Over recent years, we have seen a flood of commitments - from the world’s largest companies to the financial sector – aimed at fighting climate change, guaranteeing the preservation of biodiversity, promoting carbon pricing and respecting the planet’s boundaries.
Some might consider that these voluntary commitments are sufficient, and that no one but the business sector can change our economic model so that we can address the risks of the destruction of the planet. But we have to face reality; neither the public nor private sectors are moving fast enough to preserve our environment.
Climate change is accelerating, as is biodiversity loss, and crossing planetary boundaries. We are not acting quickly enough on the challenges of ecological destruction. And while the EU is still the second largest contributor to deforestation from trade over the world, it is also where the seats and headquarters of major polluting companies are located. This gives us a huge responsibility to manage the way we consume as well as the way we regulate.
“Our responsibility, as elected representatives of the people, is to design and adopt those rules that enable us to protect our only planet while guaranteeing social justice”
To take only one example, energy companies Shell (Netherlands) and Total (France) recently committed to trajectories aimed at limiting global warming to 1.5°C. However, their continued investment in new fossil fuel projects shows that their actions are very different from their words. Can these companies really change?
The dismissal of the heads of two major French companies, Isabelle Kocher at ENGIE and Emmanuel Faber at Danone, suggest otherwise. The reasons for these departures are unclear. The shareholders cannot openly reveal the reasons behind their vote as they are likely to be unacceptable to those that support changing to an economic model that would take care of the planet.
The race for profit impedes any real action and desire to change the economic model of these firms as quickly and deeply as the planet’s preservation requires. This is where the European Union must join the dance.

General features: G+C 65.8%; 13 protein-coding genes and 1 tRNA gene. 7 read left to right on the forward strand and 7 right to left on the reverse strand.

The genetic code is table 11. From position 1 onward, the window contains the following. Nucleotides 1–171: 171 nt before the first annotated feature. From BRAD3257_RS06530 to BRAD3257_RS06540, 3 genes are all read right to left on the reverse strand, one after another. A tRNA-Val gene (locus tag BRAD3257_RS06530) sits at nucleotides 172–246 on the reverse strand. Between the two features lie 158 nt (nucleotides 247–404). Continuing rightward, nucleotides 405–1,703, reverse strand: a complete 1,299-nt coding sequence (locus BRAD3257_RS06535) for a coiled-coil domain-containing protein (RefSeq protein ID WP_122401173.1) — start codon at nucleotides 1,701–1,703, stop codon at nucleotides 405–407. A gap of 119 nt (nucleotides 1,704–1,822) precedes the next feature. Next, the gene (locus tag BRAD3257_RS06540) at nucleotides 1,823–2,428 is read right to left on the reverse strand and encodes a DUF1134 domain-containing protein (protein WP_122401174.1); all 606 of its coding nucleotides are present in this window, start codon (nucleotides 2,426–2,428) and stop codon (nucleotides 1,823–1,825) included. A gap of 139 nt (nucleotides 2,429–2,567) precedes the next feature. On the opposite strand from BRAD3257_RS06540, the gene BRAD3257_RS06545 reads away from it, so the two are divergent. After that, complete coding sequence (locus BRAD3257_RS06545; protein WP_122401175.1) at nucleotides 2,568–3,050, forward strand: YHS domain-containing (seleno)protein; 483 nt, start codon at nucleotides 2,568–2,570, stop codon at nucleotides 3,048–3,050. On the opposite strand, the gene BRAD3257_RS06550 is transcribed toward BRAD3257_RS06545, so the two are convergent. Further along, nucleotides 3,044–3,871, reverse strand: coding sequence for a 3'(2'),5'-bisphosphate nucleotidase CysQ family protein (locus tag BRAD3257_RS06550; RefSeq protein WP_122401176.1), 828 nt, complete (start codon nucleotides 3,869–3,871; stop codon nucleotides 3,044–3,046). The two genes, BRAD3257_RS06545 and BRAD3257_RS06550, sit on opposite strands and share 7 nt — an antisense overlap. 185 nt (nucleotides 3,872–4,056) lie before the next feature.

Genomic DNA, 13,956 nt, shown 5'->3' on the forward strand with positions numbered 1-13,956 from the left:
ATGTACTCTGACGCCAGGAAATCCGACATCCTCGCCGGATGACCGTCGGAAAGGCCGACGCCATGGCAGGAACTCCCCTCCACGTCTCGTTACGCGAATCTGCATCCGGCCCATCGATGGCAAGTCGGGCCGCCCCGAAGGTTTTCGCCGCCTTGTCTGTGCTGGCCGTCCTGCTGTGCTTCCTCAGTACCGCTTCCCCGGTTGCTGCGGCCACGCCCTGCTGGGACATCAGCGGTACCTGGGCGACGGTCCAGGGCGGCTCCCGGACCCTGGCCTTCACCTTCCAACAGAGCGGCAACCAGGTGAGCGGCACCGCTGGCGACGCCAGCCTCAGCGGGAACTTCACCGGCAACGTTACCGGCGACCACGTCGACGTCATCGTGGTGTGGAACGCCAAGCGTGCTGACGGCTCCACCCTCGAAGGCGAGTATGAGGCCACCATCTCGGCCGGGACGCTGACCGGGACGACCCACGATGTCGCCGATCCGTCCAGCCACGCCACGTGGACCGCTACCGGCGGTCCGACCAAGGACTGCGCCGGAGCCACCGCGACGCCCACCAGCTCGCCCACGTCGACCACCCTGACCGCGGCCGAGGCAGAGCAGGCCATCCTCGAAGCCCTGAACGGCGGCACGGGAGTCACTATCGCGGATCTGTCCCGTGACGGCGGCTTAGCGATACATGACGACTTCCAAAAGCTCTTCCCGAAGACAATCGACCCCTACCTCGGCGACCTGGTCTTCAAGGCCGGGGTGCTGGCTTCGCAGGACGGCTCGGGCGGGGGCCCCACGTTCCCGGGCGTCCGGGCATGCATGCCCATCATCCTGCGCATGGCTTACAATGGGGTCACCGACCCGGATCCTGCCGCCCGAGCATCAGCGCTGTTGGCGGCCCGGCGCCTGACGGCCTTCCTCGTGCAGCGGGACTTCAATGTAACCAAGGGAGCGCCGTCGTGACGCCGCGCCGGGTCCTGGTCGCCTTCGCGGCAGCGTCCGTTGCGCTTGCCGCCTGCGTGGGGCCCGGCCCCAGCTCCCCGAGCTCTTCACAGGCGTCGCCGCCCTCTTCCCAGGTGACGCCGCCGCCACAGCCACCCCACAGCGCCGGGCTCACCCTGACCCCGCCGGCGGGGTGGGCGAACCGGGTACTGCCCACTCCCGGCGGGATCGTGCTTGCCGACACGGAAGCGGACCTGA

Our responsibility, as elected representatives of the people, is to design and adopt those rules that enable us to protect our only planet while guaranteeing social justice. In this context, the European Parliament called for the mandatory ‘green’ due diligence of companies. The establishment of a due diligence mechanism will guarantee that no product will be sold on the European market while causing a violation of human and social rights, public freedoms, or harm to the living world. This would represent a major turnaround of how trade has, up till now, been conceived.
However, due diligence alone will not be enough. Corporate governance reform is also urgently needed to compel companies to develop their activities while respecting planetary boundaries, the fight against climate change and the protection of biodiversity. Such a reform is also necessary to limit the power of shareholders to block the evolution of a company’s policies.
The upcoming revision of the Non-Financial Reporting Directive (NFRD) must be an important step towards the establishment of a truly sustainable governance. The revised Directive should extend existing rules to all listed and non-listed undertakings established in the EU, non-EU companies operating in the EU market, as well as all companies from high-risk sectors, including SMEs. This is what the European Parliament has demanded. Unfortunately, for now, the European Commission does not seem willing to answer this call, but to limit the new corporate governance rules to the bigger companies only.
“The European Parliament is already calling for ecocide to be recognised at the International Criminal Court. We must go one step further and recognise ecocide in EU law”
The adoption of strong sustainability criteria based on science, planetary boundary indicators and precise commitments to the fight against climate change and biodiversity loss must also be included in this revision, alongside the participation of civil society and environmental NGOs. Here also, we will be vigilant.
The EU must be ambitious and deliver on the European Green Deal. We cannot wait for the international community to move before adopting ambitious rules. And, as new regulations are being drawn up by the G20 on both taxation and environmental rules applicable to companies, the NFRD revision must be the opportunity for the EU to raise general, global discussions on corporate governance.
However as regards environmental protection, it is only by prescribing criminal penalties that we will be able to effectively enforce the obligation to protect the living. This is why we desperately need an ecocide law; to sanction the gravest damage to nature and the safety of the planet. The European Parliament is already calling for ecocide to be recognised at the International Criminal Court.
We must go one step further and recognise ecocide in EU law. Once such criminal responsibilities are established, there will be no reason for shareholders to push companies to persist in violating rights and overstepping planetary boundaries.